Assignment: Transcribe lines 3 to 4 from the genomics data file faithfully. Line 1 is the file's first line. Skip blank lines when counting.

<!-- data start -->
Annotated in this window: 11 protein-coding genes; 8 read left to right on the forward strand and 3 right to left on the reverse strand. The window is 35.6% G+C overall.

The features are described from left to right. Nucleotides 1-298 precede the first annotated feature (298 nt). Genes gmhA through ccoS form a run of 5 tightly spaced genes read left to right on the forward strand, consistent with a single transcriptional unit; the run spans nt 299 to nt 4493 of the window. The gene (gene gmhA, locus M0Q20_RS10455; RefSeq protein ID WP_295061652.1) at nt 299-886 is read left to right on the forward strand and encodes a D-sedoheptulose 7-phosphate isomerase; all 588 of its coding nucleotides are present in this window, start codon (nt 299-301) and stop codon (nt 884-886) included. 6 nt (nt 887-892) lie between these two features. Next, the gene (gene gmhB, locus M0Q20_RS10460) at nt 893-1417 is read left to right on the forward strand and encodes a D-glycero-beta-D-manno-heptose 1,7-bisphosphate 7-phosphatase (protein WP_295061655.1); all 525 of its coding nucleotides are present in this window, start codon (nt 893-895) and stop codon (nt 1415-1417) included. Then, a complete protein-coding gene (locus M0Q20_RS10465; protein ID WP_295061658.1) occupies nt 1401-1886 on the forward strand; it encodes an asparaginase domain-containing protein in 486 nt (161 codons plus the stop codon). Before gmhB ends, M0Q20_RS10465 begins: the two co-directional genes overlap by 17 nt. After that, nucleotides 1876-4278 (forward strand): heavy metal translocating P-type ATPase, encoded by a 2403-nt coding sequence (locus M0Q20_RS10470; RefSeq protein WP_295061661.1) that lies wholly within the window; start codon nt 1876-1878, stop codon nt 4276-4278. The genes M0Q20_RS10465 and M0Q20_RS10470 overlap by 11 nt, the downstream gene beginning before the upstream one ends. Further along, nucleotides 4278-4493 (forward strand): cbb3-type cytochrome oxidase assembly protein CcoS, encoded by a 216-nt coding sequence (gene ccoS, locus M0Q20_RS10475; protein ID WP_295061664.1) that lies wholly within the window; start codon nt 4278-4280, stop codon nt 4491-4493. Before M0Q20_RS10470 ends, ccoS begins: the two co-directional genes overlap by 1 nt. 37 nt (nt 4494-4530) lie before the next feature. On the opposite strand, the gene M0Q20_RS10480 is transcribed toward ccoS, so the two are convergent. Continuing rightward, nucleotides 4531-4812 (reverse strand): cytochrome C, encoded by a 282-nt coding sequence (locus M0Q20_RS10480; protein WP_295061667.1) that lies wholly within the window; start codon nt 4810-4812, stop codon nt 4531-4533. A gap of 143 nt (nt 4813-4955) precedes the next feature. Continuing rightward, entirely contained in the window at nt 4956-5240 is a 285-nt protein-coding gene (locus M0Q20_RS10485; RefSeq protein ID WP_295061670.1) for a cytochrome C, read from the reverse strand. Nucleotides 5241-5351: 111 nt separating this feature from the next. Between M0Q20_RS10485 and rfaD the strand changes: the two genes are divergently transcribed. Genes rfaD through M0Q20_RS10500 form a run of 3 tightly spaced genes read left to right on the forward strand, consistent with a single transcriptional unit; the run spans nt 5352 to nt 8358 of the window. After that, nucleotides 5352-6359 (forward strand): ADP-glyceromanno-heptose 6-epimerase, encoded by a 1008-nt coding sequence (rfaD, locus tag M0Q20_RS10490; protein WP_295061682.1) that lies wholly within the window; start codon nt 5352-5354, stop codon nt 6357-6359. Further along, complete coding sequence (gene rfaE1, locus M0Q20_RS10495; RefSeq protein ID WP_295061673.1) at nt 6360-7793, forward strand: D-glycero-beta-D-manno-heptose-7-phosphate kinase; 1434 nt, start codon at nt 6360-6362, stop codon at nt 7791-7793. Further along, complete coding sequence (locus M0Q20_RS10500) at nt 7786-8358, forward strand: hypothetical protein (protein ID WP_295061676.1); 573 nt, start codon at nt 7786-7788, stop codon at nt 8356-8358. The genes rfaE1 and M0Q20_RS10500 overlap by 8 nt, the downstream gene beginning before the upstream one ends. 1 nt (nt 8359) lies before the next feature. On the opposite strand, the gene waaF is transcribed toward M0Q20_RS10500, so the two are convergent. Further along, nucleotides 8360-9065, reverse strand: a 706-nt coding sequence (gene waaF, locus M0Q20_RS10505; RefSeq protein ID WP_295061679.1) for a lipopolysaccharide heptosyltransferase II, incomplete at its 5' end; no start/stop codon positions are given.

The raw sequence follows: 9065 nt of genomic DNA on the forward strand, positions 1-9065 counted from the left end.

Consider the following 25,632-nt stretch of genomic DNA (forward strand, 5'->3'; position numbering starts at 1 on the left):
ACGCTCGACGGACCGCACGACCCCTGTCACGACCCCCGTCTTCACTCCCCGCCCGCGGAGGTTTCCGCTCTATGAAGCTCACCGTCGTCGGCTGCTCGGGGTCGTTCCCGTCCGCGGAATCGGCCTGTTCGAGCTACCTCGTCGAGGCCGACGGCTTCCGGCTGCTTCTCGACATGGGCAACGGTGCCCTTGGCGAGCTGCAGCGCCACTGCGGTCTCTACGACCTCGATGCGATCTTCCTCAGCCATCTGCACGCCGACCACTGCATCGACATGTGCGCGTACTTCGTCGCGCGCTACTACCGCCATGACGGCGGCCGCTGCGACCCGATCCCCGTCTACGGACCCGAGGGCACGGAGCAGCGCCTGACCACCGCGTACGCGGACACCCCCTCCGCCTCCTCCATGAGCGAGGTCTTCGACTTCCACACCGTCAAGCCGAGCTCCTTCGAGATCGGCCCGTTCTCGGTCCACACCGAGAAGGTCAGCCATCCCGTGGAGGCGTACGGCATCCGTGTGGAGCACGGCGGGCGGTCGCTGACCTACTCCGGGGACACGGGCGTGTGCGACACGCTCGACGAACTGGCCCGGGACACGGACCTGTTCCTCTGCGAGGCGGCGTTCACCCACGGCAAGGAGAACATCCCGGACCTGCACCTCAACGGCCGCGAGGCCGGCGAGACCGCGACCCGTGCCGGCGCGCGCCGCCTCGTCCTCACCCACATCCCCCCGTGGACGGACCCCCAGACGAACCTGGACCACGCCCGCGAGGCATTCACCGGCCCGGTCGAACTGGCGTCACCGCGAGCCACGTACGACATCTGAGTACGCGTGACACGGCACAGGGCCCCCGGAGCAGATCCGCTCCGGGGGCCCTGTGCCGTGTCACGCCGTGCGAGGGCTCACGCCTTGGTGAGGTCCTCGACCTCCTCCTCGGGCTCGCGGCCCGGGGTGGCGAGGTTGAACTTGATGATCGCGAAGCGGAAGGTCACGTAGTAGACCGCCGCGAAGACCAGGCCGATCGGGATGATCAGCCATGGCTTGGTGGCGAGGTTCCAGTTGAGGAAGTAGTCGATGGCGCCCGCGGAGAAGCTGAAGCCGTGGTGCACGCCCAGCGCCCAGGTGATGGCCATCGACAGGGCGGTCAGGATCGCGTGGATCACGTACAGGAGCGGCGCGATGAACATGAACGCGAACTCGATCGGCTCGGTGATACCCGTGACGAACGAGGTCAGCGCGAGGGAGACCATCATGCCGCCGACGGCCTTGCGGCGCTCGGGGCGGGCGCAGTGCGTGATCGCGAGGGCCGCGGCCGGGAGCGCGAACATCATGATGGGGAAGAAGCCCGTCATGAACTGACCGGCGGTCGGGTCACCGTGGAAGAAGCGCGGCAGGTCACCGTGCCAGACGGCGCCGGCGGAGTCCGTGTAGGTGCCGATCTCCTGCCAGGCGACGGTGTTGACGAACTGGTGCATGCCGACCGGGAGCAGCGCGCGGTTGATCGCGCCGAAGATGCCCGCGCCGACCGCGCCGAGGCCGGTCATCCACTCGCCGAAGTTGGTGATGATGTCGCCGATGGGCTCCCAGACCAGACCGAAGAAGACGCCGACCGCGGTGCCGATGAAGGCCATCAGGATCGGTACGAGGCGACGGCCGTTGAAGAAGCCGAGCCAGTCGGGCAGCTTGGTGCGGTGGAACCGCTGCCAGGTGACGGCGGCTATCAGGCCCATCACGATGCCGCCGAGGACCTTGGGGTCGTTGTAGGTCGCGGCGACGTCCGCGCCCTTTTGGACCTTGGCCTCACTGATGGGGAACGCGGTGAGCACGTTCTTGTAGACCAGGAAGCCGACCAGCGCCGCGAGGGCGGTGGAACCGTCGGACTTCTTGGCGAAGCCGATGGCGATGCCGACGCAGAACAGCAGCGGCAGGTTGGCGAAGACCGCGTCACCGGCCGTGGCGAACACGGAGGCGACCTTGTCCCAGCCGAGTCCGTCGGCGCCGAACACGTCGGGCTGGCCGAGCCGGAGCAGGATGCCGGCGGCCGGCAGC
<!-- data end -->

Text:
The raw sequence follows: 9065 nt of genomic DNA on the forward strand, positions 1-9065 counted from the left end.

Consider the following 25,632-nt stretch of genomic DNA (forward strand, 5'->3'; position numbering starts at 1 on the left):